A seamless blend of creativity, technical innovation and inspiration. This was my first time returning to ‘Flash on The Beach’ in it’s new guise, “Reasons to Be Creative” and the facelift has certainly paid off. R2BC is smoothly run, very well put together and very well attended.
There is so much to absorb over the entire event that I am only going to dip my toe into the details of 3 speakers that I saw over the two days I was able to attend.
The Monday morning session is always popular but for me it was a barometer to the success of the event. Everyone arrived early or on time, and lots and lots of people packed the Brighton Dome.
The opening titles sum up the whole event – they were beautiful constructed (literally) by Dutch company FromForm and are superbly creative.
3 of the best:
Monday evening's inspired session. The emphasis of the inspired sessions is to show the wider more aspirational aspects of creativity and to broaden the audience’s horizons. This inspired session was hosted by the indefinable Mr Bingo.
More a stream of consciousness than a 300 slide presentation, and one that had me weeping with laughter while applauding his creative audacity.
Mr Bingo, a successful illustrator by trade, and all round creative thought machine took us on a journey from his childhood right up to the role he plays in life now – but he took us on a crazy roller coaster of a twisting meandering route that included the following:
Street art, incidental art, hate mail, drawings by serial killers, beer cans, illustrations of famous peoples hair (Amy Winehouse), museum displays of people's hair, revenge, why people pay him to tell them to fxxx off, huge illustrated playing cards surrounding a construction site, rapping (badly), old postcards, restaurant wall art, work for international newspapers, his office, The Mighty Boosh, his approach, Penguin books, his tenacity, and why Mr Bingo does not work for free.
Mr Bingo turns silly things into real things. Shouldn’t we all?
Jon Howard – Tuesday.
A very different session delivered by Jon Howard of the BBC’s Innovation Unit. Jon’s talk circled around a future that offers component-based tools enabling ‘digital creativity at close to the speed of thought’.
What this means is the real time creating of new ways to engage, whether through games or broader commercial applications. Jon nicely moved between a future of hope for those who embrace creative conversation and thinking, and a world plunged in to a dystopian nightmare.
We, the audience were able to interact via a real time web application on our smart devices and answer questions that immediately appeared on screen for discussion. As a result the presentation ranged from component innovation to Skynet, Google’s driverless car to The Matrix and Android teachers to “the singularity”. Frankly it made for a great session.
Jon shared with us the workshop he had led that pioneered a tablet based “game creator”. The tablet’s were given to a group of children under 15, (Jon worked for cbeebies and cbbc), 5 minutes before the ‘start of the session”. Within just that time and without any instruction, everyone in the group had created or collaborated on a basic game – one teenager offered an approach which Jon hadn’t even considered at all.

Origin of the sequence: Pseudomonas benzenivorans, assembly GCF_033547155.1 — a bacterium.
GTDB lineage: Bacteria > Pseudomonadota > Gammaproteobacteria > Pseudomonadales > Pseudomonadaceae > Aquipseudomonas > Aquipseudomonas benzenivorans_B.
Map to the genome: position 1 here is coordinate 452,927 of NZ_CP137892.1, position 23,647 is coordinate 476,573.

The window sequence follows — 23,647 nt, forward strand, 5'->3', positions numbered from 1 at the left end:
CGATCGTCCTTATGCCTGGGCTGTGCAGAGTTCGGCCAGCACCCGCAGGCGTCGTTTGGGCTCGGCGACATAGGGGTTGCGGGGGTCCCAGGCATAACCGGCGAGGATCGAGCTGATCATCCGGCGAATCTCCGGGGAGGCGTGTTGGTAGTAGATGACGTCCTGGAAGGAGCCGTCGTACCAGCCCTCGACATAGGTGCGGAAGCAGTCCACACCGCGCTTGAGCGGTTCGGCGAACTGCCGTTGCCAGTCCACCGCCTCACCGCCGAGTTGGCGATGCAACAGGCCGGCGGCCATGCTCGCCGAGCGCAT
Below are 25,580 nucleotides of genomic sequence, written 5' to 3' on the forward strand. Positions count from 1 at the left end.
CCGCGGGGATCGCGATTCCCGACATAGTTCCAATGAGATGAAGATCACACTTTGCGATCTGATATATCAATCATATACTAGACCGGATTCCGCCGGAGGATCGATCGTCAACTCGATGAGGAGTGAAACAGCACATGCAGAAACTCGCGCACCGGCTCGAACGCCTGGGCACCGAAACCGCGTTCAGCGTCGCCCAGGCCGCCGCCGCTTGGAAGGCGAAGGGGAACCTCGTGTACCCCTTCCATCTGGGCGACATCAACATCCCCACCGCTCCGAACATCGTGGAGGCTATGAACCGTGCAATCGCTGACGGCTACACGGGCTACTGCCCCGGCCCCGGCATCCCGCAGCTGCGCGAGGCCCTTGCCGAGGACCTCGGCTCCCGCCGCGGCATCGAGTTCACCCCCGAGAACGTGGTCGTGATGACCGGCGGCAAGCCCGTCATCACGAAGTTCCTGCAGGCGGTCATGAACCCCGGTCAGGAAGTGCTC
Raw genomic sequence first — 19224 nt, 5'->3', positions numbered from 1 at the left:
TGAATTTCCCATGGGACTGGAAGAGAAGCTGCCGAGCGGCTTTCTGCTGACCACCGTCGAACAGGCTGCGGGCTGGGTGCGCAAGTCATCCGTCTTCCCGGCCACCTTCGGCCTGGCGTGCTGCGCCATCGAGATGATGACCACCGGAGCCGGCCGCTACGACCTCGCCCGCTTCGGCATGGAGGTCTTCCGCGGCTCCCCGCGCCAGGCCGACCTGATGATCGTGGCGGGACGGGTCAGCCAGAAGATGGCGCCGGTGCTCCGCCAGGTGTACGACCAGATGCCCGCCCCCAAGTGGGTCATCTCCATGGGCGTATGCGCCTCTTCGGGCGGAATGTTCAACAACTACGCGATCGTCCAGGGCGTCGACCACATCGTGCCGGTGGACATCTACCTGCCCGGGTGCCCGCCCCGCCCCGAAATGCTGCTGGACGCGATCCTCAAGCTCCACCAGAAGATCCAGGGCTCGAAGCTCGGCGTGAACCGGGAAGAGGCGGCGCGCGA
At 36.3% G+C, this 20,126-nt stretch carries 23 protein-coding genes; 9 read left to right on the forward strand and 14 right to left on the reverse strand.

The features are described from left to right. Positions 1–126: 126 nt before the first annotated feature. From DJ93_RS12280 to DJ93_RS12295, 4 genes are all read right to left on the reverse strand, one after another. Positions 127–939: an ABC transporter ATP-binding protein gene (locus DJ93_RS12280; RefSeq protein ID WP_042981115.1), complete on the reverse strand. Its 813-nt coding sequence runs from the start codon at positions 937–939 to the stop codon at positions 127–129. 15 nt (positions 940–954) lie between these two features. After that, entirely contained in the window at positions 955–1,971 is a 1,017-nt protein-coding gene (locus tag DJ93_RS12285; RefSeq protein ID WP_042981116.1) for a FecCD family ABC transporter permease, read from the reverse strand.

Hopefully this innovative web application will be available to everyone later this year.
Jon is trying to bring the future a little bit closer. Keep your eyes open.
See more at http://swingpants.com/
Follow Jon @swingpants
Florian Schmitt - Tuesday
Florian is ECD of the agency Hi/Res who produce beautiful, compelling, amazingly complex and/or strikingly simple work across all disciplines.
Florian gave us hands-on advice on storytelling, and narrative tools, as well as a story about Godzilla, Spider-Man and a Kinder egg.
The session was frankly superb. The breadth of work, the complexity and the incredible stories told through so many mediums was outstanding.
At the core of everything however was “the story” and Florian started by showing us “the story wheel” which bullet pointed story features form start to finish. This led nicely to the heart of the approach to any story: “Make me care, because you care”.
Work examples included the quite incredible work for the TV show LOST – a between series “story” that even escaped it’s own boundaries and became a real living thing. Also the in-depth online project for the film NOAH creating the entire ark and populating it with the animals.
An interesting question Florian posed was: “Are we all storytellers?” which was answered succinctly by; “There is space for engaging content, if it is engaging.” That’s the key right there.
Following on and taking a more practical stance we were told to “use technology to enhance your story.” However if you start with technology, you've started in the wrong place.
There were too many beautiful examples to list here so I recommend looking at the Hi/Res (and sister) sites via the links below.
The takeaway mantra’s for me were:
If you are going to tell a story: “Make it remarkable, Make me care, Make me submit to wonder.” And ultimately: “Make people do interesting stuff.” Enough said.
Find out about Reasons to be Creative here: http://reasons.to/